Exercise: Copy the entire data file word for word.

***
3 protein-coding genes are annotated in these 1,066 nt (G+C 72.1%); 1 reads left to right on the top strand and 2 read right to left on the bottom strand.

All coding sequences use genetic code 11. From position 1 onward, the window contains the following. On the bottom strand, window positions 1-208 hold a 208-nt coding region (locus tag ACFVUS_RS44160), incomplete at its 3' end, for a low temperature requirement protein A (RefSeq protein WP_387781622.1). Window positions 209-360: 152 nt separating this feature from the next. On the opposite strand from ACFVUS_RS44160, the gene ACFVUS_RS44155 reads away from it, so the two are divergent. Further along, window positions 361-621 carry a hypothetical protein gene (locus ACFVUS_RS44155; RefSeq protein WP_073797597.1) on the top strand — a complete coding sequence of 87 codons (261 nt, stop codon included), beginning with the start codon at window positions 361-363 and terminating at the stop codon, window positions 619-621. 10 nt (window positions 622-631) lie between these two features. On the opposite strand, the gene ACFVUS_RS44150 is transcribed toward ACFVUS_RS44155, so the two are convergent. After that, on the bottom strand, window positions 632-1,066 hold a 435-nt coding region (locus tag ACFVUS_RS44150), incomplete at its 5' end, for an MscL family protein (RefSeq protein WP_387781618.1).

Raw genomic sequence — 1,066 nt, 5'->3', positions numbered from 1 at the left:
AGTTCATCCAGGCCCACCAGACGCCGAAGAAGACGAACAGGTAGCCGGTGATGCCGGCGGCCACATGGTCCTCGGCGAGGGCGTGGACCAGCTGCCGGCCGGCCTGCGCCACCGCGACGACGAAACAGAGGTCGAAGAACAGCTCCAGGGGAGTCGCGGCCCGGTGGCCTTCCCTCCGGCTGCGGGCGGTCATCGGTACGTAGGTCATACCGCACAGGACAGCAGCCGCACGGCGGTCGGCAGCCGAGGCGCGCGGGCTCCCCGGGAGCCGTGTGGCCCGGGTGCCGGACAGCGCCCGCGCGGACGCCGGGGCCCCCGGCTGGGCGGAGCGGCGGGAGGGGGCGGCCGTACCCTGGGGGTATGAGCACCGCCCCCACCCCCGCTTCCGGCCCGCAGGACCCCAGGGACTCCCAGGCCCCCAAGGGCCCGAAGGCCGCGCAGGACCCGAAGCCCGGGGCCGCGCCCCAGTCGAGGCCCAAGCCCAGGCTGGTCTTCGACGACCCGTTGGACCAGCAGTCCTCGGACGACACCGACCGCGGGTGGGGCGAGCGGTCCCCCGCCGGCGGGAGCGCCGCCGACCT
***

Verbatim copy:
3 protein-coding genes are annotated in these 1,066 nt (G+C 72.1%); 1 reads left to right on the top strand and 2 read right to left on the bottom strand.

All coding sequences use genetic code 11. From position 1 onward, the window contains the following. On the bottom strand, window positions 1-208 hold a 208-nt coding region (locus tag ACFVUS_RS44160), incomplete at its 3' end, for a low temperature requirement protein A (RefSeq protein WP_387781622.1). Window positions 209-360: 152 nt separating this feature from the next. On the opposite strand from ACFVUS_RS44160, the gene ACFVUS_RS44155 reads away from it, so the two are divergent. Further along, window positions 361-621 carry a hypothetical protein gene (locus ACFVUS_RS44155; RefSeq protein WP_073797597.1) on the top strand — a complete coding sequence of 87 codons (261 nt, stop codon included), beginning with the start codon at window positions 361-363 and terminating at the stop codon, window positions 619-621. 10 nt (window positions 622-631) lie between these two features. On the opposite strand, the gene ACFVUS_RS44150 is transcribed toward ACFVUS_RS44155, so the two are convergent. After that, on the bottom strand, window positions 632-1,066 hold a 435-nt coding region (locus tag ACFVUS_RS44150), incomplete at its 5' end, for an MscL family protein (RefSeq protein WP_387781618.1).

Raw genomic sequence — 1,066 nt, 5'->3', positions numbered from 1 at the left:
AGTTCATCCAGGCCCACCAGACGCCGAAGAAGACGAACAGGTAGCCGGTGATGCCGGCGGCCACATGGTCCTCGGCGAGGGCGTGGACCAGCTGCCGGCCGGCCTGCGCCACCGCGACGACGAAACAGAGGTCGAAGAACAGCTCCAGGGGAGTCGCGGCCCGGTGGCCTTCCCTCCGGCTGCGGGCGGTCATCGGTACGTAGGTCATACCGCACAGGACAGCAGCCGCACGGCGGTCGGCAGCCGAGGCGCGCGGGCTCCCCGGGAGCCGTGTGGCCCGGGTGCCGGACAGCGCCCGCGCGGACGCCGGGGCCCCCGGCTGGGCGGAGCGGCGGGAGGGGGCGGCCGTACCCTGGGGGTATGAGCACCGCCCCCACCCCCGCTTCCGGCCCGCAGGACCCCAGGGACTCCCAGGCCCCCAAGGGCCCGAAGGCCGCGCAGGACCCGAAGCCCGGGGCCGCGCCCCAGTCGAGGCCCAAGCCCAGGCTGGTCTTCGACGACCCGTTGGACCAGCAGTCCTCGGACGACACCGACCGCGGGTGGGGCGAGCGGTCCCCCGCCGGCGGGAGCGCCGCCGACCT